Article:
Using Technology in Emergencies: What You Need to Know

Using Technology in Emergencies: What You Need to Know

After months of cold hands and numb cheeks, summer in Canada is always a welcome sight. While you may be busy planning barbeques and camping trips with loved ones, it’s also important to remember that this season could come with serious natural hazards that could affect all Canadians. Whether your region is at risk of severe storms, floods, wildfires, you should know that mobile devices can help keep you updated, connected, and safe in the aftermath of these disasters. Below are some quick tips you can provide so people can get the most out of their mobile device during emergency situations.


Keep your friends close. Update and back up your contact list regularly (including phone numbers, addresses, social media accounts, etc.). Make sure to include at least one out-of-town friend or relative in case of Emergency (ICE) contacts into your phone so that they can easily be identified by emergency personnel if need be.


Know your devices. Learn how to send out updates via data-based services like text messaging and social networks (they are less likely to experience network congestion and outage than voice communications). You may also be able to forward calls made to your home phone to your mobile device, should you be evacuated.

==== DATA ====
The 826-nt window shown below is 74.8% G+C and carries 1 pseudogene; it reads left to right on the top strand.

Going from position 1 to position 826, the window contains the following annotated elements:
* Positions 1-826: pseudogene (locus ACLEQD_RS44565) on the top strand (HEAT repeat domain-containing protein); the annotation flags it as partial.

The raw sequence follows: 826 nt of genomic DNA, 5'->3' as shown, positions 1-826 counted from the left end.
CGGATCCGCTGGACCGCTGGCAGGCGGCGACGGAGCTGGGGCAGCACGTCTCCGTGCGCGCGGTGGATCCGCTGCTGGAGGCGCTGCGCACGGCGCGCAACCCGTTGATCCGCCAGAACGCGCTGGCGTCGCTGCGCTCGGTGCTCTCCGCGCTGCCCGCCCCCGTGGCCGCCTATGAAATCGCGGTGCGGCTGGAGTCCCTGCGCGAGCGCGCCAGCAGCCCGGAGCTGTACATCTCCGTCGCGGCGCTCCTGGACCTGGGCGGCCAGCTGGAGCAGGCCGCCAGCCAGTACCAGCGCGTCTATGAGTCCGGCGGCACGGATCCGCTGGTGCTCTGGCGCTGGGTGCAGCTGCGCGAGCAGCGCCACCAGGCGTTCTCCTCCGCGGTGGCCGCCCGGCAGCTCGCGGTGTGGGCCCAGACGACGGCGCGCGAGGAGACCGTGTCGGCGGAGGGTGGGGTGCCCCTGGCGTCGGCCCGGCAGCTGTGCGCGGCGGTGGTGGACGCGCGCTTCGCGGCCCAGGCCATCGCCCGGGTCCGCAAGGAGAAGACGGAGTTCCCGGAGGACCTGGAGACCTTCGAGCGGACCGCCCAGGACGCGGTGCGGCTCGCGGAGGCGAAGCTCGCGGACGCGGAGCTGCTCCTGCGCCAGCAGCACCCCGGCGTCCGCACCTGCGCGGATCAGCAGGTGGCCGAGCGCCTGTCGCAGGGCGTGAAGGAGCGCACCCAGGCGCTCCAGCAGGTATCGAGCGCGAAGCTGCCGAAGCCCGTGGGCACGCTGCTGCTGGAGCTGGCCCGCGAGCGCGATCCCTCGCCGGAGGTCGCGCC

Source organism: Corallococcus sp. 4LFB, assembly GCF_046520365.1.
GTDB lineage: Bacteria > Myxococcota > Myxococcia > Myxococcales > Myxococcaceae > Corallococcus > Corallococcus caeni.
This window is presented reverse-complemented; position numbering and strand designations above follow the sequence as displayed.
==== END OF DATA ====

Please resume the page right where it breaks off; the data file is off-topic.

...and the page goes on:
Monitor your battery life. To conserve battery during power outages, you can reduce the brightness of your screen, keep phone calls brief, close apps that aren’t in use, and place your device on airplane mode. You could use a solar-powered or hand-cranked charger (and even your car for that matter) to charge your device. Amazon.ca has lots of cheap solar and hand crack chargers to pick from.


Utilize social media. Follow official national, provincial and regional government accounts to stay updated during emergencies. Additionally, should you live in an area affected by a disaster, you may receive a Facebook notification inviting you to use a new feature entitled ‘Safety Check’. This feature allows you to mark yourself as ‘safe’ during an emergency (thus providing peace of mind to loved ones). You will also be able to see which friends were also in the affected area and whether or not they’ve checked in.


Be mindful of resources. Streaming videos, downloading music or videos, and playing video games can all cause network congestion. Help potentially life-saving emergency calls get through to 9-1-1 by avoiding these mobile activities in the hours following a disaster. GetPrepared.ca has more great tips and information for protecting your loved ones before, during, and after an emergency.

 

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